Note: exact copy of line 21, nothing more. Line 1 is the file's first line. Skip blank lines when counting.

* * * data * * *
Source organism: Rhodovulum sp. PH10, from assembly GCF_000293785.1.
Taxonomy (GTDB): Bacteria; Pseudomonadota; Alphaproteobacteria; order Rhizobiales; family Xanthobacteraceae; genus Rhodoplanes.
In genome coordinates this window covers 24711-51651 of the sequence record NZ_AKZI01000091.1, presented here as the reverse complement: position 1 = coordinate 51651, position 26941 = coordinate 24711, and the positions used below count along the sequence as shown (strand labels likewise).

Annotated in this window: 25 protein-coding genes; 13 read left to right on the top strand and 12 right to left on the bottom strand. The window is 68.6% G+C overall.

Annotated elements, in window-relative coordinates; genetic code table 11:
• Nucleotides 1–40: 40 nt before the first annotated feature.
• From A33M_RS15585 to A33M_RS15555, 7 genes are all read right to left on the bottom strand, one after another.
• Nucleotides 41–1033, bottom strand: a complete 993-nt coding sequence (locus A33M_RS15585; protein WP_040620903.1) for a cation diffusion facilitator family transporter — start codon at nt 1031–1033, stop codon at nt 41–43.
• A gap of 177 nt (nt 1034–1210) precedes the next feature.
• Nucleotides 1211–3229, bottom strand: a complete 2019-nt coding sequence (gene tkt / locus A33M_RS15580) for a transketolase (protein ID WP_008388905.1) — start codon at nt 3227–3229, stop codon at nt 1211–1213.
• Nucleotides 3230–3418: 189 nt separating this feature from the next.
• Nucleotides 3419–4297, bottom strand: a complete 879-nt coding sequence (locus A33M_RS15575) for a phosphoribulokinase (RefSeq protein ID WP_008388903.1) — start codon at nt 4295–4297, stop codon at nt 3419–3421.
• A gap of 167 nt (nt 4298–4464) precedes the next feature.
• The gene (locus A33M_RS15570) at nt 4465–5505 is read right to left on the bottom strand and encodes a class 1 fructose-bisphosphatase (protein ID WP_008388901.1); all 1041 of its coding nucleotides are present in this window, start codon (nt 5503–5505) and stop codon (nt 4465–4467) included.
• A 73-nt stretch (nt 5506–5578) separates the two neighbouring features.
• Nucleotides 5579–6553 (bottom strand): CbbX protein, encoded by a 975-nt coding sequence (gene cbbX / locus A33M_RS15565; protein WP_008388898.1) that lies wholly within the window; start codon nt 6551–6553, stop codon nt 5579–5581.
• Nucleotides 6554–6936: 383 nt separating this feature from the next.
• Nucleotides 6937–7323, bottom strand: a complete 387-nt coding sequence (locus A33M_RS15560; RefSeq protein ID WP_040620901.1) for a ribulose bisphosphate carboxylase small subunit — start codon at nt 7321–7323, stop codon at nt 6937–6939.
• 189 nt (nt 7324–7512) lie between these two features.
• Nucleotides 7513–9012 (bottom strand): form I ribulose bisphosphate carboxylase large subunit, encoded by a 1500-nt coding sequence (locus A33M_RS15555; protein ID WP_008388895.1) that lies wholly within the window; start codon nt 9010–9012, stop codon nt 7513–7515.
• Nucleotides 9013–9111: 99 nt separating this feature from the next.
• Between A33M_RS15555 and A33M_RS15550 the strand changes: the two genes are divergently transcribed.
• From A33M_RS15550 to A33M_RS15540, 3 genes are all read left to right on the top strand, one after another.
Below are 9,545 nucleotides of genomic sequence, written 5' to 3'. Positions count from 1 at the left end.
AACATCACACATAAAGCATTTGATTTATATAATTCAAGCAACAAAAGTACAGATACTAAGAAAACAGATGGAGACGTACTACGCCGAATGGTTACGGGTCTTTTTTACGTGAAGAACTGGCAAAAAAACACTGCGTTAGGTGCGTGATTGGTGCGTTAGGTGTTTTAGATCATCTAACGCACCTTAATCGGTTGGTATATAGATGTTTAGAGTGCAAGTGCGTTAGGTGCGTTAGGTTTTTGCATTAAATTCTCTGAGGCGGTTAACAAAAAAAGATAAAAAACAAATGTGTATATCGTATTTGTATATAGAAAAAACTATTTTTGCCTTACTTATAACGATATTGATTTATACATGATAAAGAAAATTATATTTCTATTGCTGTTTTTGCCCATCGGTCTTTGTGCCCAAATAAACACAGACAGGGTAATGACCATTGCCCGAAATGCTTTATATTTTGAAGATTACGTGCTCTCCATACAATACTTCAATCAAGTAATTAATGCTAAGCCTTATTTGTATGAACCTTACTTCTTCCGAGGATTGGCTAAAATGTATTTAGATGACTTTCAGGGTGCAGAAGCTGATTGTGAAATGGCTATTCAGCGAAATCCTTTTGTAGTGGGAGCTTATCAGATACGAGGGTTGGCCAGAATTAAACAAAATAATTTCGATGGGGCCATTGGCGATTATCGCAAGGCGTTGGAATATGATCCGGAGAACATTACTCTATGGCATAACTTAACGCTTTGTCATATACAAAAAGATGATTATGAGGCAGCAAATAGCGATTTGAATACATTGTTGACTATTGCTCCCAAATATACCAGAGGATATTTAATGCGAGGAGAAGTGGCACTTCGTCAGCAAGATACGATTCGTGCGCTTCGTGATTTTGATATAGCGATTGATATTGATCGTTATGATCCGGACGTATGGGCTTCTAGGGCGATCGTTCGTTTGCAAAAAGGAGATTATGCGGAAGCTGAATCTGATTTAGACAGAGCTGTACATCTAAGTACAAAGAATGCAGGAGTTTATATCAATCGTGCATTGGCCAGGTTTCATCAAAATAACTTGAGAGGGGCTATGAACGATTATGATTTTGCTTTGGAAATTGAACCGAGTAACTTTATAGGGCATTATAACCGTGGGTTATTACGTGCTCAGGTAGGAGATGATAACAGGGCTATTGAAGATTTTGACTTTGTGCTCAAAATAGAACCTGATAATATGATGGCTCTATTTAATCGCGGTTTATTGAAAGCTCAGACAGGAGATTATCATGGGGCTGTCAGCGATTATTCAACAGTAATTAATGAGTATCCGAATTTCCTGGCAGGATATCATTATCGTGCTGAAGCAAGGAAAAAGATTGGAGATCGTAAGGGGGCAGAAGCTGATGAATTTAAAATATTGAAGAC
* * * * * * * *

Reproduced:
• Nucleotides 9013–9111: 99 nt separating this feature from the next.